When you get passed the loading screens, cut scenes (which you can thankfully skip), menus, Gigolo missions and dream states, you will find simple to learn, but flashy, sword combat. Attack, block, and Guard Break all map to their own buttons. While combos don’t extend beyond just pressing the attack button constantly, well timed block and dodges (like block but performed while moving) allow for flashy kills and executions. Using his left arm, he can transform it into guns and drills to kill at range or powerful melee attacks. You won’t find a large variety of Wires – the enemies in Killer Is Dead – that force a change in your approach, but the combat rewards all players with impressive displays of Mondo’s attacks, not just those who excel in the combat.

Just as you start to enjoy slashing Wires in half and upgrading to new abilities, the mission ends. Missions typically don’t last very long and the game always stops you prematurely. Couple the short missions with the entire story junk clogging the path to the combat, and you quickly develop this sense anxiousness to jump right back into the combat. Since the side missions (although very short) just threw you into game to complete the objective, I ended enjoying the side missions more than the main game.

You can make the argument that Grasshopper didn’t focus on the story and instead focused on the combat, but no developer would put the same amount of time and effort into cutscenes to want players to just skip over them. The dream state missions just act as evidence showing the commitment to telling some sort of story that you will not care about.

While in combat, you will immediately notice some technical and graphical stylized problems. Any tight corridors or corners will break the camera, and because some areas of this cell shaded game put you in pitch black rooms, you will stare at your television without a clue of what appears on your screen. The bright neon colors and explosions contrast well against the black for some awesome effects, though areas with little vegetation or objects look like black voids. Killer Is Dead also suffers from inexcusable screen tearing that feels like playing a game on an analog airport departure board.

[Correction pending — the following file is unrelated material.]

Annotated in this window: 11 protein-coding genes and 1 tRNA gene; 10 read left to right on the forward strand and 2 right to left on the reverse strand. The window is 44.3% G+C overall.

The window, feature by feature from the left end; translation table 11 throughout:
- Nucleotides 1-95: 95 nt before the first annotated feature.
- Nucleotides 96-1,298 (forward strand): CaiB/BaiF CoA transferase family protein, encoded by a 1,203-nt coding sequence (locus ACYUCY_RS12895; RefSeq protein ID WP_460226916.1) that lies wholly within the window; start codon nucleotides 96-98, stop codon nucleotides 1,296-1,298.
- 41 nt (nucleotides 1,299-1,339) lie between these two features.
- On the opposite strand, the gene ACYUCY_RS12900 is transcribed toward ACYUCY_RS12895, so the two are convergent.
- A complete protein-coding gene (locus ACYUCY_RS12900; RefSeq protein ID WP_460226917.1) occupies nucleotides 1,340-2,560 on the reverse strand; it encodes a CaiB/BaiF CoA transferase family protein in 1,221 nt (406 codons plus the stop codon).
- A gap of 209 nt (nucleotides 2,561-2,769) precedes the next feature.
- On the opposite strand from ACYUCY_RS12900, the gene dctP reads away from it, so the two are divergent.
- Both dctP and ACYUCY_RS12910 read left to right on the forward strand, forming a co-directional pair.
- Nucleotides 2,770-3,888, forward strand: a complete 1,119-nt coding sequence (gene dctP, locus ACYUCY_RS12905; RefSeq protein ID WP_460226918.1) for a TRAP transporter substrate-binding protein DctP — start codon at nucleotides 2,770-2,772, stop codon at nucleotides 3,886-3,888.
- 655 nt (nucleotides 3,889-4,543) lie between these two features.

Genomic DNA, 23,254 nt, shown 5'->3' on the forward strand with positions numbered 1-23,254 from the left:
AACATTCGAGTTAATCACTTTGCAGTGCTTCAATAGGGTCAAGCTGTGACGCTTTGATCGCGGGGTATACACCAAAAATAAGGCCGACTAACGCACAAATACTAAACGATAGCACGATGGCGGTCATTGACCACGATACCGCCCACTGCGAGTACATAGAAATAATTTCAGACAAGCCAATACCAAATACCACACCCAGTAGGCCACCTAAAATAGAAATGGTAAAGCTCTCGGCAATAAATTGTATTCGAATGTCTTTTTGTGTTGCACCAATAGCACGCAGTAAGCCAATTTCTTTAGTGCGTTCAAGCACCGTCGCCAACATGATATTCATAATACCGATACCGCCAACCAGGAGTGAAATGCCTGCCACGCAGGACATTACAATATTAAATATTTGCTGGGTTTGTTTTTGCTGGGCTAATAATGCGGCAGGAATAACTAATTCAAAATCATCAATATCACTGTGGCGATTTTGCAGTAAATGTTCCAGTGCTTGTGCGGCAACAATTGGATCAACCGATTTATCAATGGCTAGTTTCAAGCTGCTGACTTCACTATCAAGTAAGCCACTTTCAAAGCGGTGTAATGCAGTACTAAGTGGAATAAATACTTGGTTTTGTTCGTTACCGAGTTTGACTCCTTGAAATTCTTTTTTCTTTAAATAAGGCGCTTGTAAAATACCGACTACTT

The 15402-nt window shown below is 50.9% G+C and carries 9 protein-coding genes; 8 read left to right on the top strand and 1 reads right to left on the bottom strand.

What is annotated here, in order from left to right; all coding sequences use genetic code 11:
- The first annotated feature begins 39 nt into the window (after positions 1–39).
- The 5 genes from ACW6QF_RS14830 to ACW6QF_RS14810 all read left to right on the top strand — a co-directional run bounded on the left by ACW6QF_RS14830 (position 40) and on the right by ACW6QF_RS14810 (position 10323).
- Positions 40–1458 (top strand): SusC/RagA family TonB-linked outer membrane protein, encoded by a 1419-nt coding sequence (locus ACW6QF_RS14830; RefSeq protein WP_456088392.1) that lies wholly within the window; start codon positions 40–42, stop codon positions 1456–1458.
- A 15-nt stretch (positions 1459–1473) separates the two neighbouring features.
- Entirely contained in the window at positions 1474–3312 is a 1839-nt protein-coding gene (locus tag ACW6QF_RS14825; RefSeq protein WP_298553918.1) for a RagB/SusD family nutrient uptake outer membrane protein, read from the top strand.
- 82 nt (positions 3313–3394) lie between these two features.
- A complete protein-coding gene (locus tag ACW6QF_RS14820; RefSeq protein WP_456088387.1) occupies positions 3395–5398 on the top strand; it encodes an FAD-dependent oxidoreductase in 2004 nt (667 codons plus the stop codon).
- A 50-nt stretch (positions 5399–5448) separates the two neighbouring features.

The unnecessary attention to a worthless story and the fluff preventing you from enjoying the combat in Killer Is Dead, only gets worse with the technical problems and a juvenile approach to sexual themes. You can skip cutscenes to speed the process, but the optional Gigolo missions that provide valuable weapons, make them necessary and obtrusive. At the end of it all, you will wish that the time spent waiting at loading screens or watching cutscenes, were spent actually playing.

Final Verdict

4 out of 10

Killer Is Dead was developed by Grasshopper Manufacture and published by XSEED Games. It was released on August 27th, at the MSRP of $59.99. A copy was provided by the publisher for the purposes of review.